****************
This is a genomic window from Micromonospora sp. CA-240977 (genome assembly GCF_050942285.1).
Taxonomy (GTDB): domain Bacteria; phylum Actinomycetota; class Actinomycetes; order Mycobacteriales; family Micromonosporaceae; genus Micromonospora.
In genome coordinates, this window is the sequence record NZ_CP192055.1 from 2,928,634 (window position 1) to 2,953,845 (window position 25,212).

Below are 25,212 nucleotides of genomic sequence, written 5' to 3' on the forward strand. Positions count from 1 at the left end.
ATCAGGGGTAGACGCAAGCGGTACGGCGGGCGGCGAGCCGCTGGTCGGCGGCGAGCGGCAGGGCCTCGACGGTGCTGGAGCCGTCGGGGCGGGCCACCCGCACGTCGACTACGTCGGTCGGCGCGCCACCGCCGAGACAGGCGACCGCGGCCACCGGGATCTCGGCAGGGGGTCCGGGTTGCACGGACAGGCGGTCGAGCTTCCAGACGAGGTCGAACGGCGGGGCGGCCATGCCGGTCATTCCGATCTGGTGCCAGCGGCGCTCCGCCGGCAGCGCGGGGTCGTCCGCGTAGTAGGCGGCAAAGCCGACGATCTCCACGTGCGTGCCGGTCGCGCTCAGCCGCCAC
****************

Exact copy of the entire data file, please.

This is a genomic window from Micromonospora sp. CA-240977 (genome assembly GCF_050942285.1).
Taxonomy (GTDB): domain Bacteria; phylum Actinomycetota; class Actinomycetes; order Mycobacteriales; family Micromonosporaceae; genus Micromonospora.
In genome coordinates, this window is the sequence record NZ_CP192055.1 from 2,928,634 (window position 1) to 2,953,845 (window position 25,212).

Below are 25,212 nucleotides of genomic sequence, written 5' to 3' on the forward strand. Positions count from 1 at the left end.
ATCAGGGGTAGACGCAAGCGGTACGGCGGGCGGCGAGCCGCTGGTCGGCGGCGAGCGGCAGGGCCTCGACGGTGCTGGAGCCGTCGGGGCGGGCCACCCGCACGTCGACTACGTCGGTCGGCGCGCCACCGCCGAGACAGGCGACCGCGGCCACCGGGATCTCGGCAGGGGGTCCGGGTTGCACGGACAGGCGGTCGAGCTTCCAGACGAGGTCGAACGGCGGGGCGGCCATGCCGGTCATTCCGATCTGGTGCCAGCGGCGCTCCGCCGGCAGCGCGGGGTCGTCCGCGTAGTAGGCGGCAAAGCCGACGATCTCCACGTGCGTGCCGGTCGCGCTCAGCCGCCAC